In Paul Verhoeven’s ’87 classic “Robocop”, rampant crime is handled by giving a free hand to sociopathic corporations. Again, everyone’s fairly comfortable with that situation.
“Bladerunner” along with almost all else by PK Dick, predicts the rise of faceless mega corporations as a solution to society’s perceived ills, which are often invented by those same corporations, and our blind acceptance of that.
Authoritarian societies often only appear dystopian to characters if they are the ones personally suffering — usually that’s the protagonists. Sometimes, however, even the victims don’t seem unduly bothered. In the case of “Logan’s Run”, everyone is affected by their very short sell by date, but folk seem to have either remarkably low expectations of life or an astonishing degree of naivety.
After the event, I suspect your populace would indeed get much less demanding, so maybe there’s something to this. By Mad Max 3, I’d be happy to operate under Tina’s despotic rule — if the job came with the outfit.
Our western definition of a dystopian society might be one where the will of the individual is subjugated to a ruthless larger organisation: government, corporation or warlord.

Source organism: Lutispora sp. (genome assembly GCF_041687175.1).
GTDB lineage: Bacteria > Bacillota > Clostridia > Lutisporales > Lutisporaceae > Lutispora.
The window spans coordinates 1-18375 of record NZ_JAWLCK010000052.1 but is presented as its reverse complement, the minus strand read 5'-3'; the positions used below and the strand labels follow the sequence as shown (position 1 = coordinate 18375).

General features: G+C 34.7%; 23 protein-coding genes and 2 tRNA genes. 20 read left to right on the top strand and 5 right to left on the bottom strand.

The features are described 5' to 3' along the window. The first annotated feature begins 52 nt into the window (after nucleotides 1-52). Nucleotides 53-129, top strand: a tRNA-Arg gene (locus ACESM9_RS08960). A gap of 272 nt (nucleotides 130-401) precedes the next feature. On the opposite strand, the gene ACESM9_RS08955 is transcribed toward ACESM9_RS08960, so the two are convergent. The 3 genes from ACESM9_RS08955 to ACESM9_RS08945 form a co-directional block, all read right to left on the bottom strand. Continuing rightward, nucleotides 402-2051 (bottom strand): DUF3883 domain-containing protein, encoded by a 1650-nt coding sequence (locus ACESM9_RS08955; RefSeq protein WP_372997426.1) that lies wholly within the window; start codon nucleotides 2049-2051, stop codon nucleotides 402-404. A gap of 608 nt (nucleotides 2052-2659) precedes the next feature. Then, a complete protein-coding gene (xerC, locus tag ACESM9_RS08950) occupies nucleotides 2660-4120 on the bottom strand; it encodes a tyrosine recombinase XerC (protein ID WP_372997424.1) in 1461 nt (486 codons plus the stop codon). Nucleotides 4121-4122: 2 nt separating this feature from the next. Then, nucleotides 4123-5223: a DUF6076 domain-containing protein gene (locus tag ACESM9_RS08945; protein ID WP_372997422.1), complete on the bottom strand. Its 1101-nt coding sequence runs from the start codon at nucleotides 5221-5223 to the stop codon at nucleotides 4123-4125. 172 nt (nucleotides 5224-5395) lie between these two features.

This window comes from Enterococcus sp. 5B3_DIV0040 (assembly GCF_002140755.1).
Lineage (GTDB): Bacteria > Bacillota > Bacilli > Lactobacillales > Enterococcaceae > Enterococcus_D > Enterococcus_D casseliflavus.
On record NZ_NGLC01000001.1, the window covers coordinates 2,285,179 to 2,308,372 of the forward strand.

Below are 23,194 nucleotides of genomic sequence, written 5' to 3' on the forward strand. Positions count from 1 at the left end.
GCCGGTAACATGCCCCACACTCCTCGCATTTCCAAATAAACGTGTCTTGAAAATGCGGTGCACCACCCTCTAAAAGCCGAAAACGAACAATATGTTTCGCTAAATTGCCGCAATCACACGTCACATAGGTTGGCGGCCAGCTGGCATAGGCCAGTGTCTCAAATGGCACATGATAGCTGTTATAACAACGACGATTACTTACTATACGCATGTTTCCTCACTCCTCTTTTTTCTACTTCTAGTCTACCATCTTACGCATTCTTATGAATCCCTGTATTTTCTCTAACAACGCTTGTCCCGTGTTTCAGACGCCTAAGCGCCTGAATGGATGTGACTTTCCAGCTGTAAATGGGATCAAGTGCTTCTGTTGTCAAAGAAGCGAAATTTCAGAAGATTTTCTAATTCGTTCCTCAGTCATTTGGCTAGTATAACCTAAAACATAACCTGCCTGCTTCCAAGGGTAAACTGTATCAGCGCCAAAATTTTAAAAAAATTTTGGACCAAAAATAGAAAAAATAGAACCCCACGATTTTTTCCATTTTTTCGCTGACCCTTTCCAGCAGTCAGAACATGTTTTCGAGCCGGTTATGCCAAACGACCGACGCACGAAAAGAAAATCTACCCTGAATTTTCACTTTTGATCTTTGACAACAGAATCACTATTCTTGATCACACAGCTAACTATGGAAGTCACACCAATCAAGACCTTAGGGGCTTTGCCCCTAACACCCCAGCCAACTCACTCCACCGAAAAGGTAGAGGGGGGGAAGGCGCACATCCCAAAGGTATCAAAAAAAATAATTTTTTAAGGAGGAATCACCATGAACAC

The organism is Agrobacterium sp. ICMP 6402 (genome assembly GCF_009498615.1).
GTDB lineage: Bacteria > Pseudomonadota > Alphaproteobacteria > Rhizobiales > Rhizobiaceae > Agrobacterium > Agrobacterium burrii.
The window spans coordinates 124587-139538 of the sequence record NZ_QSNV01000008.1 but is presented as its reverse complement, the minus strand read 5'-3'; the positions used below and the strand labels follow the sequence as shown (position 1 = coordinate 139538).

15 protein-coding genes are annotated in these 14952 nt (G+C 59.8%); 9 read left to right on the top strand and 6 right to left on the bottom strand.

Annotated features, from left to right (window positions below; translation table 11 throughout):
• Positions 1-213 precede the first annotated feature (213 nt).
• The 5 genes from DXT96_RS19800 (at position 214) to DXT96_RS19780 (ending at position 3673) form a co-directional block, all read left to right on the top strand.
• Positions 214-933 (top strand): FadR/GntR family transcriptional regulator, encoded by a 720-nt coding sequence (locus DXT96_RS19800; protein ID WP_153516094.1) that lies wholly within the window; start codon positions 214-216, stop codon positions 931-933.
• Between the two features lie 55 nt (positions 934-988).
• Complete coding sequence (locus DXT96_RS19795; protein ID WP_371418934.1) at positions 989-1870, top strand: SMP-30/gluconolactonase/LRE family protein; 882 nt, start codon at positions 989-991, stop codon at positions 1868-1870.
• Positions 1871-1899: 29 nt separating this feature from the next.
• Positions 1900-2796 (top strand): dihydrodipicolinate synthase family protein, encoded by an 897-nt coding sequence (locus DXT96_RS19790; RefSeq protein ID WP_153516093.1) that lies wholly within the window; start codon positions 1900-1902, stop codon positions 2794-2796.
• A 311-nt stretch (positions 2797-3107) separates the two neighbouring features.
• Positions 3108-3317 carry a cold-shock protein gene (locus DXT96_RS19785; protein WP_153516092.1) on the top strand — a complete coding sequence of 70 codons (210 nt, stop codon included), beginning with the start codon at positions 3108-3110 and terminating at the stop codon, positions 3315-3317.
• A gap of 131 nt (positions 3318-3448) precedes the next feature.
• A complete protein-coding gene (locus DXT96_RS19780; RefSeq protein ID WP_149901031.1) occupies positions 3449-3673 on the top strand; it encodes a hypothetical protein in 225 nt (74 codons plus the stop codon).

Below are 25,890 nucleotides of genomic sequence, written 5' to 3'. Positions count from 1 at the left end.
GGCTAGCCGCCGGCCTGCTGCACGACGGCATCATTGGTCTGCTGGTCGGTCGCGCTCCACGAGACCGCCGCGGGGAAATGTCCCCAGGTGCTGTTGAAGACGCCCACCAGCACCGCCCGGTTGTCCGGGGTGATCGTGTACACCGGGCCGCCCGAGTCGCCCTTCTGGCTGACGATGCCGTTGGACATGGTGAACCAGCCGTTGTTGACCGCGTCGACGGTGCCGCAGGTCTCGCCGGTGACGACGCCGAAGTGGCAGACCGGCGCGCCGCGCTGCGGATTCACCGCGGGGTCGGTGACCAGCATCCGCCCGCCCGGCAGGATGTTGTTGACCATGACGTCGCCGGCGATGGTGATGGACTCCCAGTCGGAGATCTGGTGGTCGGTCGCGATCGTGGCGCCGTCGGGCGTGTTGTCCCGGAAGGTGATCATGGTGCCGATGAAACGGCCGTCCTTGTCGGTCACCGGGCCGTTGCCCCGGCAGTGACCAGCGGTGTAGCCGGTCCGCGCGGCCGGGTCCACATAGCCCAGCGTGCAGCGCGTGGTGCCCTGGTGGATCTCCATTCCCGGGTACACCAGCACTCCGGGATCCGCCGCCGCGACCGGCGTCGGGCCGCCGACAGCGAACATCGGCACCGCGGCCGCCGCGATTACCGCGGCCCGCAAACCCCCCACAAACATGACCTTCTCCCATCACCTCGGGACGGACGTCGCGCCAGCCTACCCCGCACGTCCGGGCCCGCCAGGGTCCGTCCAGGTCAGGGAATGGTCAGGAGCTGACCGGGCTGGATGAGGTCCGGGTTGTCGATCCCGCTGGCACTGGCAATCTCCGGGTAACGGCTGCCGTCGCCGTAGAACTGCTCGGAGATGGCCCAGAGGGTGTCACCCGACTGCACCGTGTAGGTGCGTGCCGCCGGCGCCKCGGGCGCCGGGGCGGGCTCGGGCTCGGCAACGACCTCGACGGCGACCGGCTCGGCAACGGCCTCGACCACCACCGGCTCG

The irony is, as pointed out by Hobbe’s, that’s also the definition of civilisation. We just don’t notice being constrained as long as nothing we personally want to do is banned. The payoff is schools, hospitals and trains that run on time.
So are dystopias statistical? If the put upon group is small enough, naive enough, grateful enough, or you are just not in the persecuted bunch, then is it not a dystopia?
Do I think it’s always dystopian to be banned from doing stuff? I suspect it depends on what it is, who gets hurt and what society gets in return….
Next: My Top Ten Dystopias …
My new SciFi novel Utopia Five is set in 2053. It’s a time and world-bending action adventure! Buy it on Amazon.